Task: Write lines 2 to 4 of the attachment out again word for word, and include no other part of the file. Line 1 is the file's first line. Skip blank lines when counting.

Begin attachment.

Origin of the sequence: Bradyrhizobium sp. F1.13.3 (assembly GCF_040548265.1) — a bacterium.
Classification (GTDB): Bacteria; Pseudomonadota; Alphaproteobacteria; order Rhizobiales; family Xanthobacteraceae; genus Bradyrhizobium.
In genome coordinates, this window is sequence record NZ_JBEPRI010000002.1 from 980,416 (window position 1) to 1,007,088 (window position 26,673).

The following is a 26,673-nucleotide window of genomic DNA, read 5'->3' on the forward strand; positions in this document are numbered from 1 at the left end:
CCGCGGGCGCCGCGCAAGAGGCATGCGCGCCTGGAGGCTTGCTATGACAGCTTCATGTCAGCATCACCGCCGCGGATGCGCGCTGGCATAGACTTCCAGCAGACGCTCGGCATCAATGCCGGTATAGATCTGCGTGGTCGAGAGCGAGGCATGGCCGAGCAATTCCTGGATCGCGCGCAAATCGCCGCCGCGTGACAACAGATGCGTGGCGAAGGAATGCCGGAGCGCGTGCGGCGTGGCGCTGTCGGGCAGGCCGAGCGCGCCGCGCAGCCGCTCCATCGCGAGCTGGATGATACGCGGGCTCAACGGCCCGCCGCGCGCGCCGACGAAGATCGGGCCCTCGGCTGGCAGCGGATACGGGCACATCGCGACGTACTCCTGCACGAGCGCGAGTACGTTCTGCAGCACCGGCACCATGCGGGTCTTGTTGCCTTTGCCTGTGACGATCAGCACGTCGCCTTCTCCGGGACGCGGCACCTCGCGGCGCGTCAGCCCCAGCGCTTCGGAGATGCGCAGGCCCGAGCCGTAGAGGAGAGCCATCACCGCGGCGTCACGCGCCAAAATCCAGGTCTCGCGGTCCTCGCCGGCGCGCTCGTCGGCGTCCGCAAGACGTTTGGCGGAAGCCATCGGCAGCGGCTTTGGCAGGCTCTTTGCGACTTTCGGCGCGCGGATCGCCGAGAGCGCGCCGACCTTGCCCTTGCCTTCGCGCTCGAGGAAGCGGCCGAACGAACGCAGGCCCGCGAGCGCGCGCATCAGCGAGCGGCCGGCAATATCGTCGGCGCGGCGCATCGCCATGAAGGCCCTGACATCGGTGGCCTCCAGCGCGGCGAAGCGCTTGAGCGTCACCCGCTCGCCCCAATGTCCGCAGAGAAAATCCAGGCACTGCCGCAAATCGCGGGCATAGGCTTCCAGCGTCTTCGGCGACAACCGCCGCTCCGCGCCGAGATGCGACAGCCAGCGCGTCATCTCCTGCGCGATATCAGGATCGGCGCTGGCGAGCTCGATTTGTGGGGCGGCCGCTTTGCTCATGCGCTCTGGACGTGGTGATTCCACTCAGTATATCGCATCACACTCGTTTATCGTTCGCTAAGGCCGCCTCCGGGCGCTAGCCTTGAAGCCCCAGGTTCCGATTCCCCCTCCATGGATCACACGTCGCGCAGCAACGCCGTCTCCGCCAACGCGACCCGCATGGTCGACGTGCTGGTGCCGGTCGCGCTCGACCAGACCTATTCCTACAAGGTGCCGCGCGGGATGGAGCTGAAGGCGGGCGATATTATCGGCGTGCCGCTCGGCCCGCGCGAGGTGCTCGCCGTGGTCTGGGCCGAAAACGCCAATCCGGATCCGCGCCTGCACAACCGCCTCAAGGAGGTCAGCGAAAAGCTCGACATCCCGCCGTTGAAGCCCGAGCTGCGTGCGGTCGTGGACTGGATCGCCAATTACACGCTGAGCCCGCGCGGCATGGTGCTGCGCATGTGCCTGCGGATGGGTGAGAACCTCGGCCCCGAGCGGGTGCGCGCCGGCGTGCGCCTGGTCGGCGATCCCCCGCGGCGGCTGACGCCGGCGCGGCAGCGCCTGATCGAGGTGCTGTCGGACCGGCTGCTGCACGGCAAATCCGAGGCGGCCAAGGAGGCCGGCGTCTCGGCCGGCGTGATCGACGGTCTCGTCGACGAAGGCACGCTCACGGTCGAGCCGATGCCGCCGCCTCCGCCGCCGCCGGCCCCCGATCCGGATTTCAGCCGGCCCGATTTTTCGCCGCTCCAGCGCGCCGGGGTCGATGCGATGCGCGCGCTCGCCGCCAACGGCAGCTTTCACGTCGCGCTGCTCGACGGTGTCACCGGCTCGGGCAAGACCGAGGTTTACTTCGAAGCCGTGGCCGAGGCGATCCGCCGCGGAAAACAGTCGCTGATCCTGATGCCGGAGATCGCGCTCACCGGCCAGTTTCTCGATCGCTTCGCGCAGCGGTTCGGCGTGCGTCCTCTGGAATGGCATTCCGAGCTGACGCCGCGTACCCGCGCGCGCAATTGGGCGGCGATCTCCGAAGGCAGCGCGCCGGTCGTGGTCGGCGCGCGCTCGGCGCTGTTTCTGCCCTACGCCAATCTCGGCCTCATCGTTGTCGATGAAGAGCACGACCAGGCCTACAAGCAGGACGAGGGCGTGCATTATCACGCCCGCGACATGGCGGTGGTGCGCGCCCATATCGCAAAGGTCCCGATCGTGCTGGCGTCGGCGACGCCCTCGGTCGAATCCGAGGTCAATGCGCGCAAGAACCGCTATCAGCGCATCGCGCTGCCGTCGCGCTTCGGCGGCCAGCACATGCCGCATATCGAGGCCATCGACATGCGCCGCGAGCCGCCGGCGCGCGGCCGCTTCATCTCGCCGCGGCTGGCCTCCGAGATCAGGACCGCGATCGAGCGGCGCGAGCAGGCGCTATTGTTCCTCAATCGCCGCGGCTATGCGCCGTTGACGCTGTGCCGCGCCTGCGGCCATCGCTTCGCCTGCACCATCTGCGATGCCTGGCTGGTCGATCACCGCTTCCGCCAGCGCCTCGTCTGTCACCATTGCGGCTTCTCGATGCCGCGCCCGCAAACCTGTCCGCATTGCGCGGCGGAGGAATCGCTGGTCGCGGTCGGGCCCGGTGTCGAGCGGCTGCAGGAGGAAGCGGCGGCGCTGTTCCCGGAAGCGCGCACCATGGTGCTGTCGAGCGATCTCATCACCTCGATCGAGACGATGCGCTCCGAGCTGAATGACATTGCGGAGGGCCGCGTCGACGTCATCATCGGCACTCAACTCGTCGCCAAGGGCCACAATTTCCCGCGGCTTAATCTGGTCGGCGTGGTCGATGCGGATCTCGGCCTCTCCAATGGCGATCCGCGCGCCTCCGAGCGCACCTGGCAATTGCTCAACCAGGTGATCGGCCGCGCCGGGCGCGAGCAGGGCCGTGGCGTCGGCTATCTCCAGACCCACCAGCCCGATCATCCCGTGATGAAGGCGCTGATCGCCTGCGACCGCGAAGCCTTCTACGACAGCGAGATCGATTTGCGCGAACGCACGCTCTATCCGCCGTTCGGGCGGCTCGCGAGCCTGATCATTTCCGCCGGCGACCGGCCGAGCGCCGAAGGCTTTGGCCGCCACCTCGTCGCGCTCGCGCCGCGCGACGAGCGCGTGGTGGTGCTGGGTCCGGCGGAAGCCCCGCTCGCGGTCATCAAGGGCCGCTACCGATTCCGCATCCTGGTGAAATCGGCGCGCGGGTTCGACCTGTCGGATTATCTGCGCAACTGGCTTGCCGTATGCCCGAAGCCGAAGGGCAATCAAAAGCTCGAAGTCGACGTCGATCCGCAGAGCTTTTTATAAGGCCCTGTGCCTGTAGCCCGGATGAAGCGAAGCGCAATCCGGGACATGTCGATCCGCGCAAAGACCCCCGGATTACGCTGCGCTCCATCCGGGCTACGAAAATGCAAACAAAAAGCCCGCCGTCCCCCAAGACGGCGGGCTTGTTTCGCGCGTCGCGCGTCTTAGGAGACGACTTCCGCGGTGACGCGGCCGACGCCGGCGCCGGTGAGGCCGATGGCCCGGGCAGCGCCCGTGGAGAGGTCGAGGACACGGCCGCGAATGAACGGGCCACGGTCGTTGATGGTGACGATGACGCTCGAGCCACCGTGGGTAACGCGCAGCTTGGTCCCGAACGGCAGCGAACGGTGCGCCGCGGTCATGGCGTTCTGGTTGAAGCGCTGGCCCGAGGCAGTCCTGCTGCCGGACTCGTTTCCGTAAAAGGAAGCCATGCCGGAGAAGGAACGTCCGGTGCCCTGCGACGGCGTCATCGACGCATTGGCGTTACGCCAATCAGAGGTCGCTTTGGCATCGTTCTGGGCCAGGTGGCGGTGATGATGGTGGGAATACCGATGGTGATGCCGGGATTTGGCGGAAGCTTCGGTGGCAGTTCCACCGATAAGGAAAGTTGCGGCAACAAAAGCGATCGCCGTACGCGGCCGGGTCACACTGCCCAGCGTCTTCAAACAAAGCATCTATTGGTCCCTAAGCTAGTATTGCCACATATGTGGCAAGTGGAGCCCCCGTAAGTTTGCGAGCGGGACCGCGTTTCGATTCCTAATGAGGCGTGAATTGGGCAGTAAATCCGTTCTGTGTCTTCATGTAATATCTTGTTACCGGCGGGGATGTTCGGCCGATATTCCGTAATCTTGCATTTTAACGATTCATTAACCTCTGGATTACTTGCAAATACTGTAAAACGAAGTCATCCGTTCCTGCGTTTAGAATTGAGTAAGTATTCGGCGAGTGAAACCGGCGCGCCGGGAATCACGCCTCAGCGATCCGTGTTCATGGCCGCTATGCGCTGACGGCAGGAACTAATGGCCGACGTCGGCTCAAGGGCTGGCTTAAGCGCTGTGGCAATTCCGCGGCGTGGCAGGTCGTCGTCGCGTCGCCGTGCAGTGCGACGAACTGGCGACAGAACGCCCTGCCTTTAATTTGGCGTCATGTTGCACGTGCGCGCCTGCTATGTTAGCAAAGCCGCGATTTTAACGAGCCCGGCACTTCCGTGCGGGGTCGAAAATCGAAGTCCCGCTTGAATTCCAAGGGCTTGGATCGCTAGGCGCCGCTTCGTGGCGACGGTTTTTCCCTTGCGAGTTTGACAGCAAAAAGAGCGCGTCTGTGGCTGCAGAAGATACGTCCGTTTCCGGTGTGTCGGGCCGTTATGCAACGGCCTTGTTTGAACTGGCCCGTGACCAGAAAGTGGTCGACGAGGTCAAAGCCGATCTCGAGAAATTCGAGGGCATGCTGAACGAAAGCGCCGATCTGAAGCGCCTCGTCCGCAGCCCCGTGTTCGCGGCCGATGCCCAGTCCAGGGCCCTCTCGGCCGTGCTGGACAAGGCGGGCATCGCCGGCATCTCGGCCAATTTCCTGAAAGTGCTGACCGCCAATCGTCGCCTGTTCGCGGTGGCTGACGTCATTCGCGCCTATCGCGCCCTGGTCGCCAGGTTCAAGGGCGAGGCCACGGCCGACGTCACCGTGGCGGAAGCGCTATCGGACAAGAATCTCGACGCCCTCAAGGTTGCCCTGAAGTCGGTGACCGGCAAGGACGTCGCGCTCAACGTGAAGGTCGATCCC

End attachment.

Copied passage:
Classification (GTDB): Bacteria; Pseudomonadota; Alphaproteobacteria; order Rhizobiales; family Xanthobacteraceae; genus Bradyrhizobium.
In genome coordinates, this window is sequence record NZ_JBEPRI010000002.1 from 980,416 (window position 1) to 1,007,088 (window position 26,673).

The following is a 26,673-nucleotide window of genomic DNA, read 5'->3' on the forward strand; positions in this document are numbered from 1 at the left end: